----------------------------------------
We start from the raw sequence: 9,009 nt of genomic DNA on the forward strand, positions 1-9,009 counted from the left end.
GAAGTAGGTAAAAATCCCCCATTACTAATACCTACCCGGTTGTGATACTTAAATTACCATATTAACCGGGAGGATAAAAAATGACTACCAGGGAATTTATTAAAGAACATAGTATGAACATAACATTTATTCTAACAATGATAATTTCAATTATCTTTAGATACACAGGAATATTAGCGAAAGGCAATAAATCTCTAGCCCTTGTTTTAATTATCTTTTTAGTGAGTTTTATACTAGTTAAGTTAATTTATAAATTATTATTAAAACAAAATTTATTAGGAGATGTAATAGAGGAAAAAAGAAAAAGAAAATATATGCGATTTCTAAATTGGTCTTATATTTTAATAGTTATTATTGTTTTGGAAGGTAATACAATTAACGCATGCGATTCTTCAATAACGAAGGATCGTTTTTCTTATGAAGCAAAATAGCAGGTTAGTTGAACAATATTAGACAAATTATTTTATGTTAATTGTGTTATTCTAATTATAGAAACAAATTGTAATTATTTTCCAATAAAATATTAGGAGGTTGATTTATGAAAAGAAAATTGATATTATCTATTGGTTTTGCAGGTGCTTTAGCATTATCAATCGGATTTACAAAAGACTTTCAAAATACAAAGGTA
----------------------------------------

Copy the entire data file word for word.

We start from the raw sequence: 9,009 nt of genomic DNA on the forward strand, positions 1-9,009 counted from the left end.
GAAGTAGGTAAAAATCCCCCATTACTAATACCTACCCGGTTGTGATACTTAAATTACCATATTAACCGGGAGGATAAAAAATGACTACCAGGGAATTTATTAAAGAACATAGTATGAACATAACATTTATTCTAACAATGATAATTTCAATTATCTTTAGATACACAGGAATATTAGCGAAAGGCAATAAATCTCTAGCCCTTGTTTTAATTATCTTTTTAGTGAGTTTTATACTAGTTAAGTTAATTTATAAATTATTATTAAAACAAAATTTATTAGGAGATGTAATAGAGGAAAAAAGAAAAAGAAAATATATGCGATTTCTAAATTGGTCTTATATTTTAATAGTTATTATTGTTTTGGAAGGTAATACAATTAACGCATGCGATTCTTCAATAACGAAGGATCGTTTTTCTTATGAAGCAAAATAGCAGGTTAGTTGAACAATATTAGACAAATTATTTTATGTTAATTGTGTTATTCTAATTATAGAAACAAATTGTAATTATTTTCCAATAAAATATTAGGAGGTTGATTTATGAAAAGAAAATTGATATTATCTATTGGTTTTGCAGGTGCTTTAGCATTATCAATCGGATTTACAAAAGACTTTCAAAATACAAAGGTA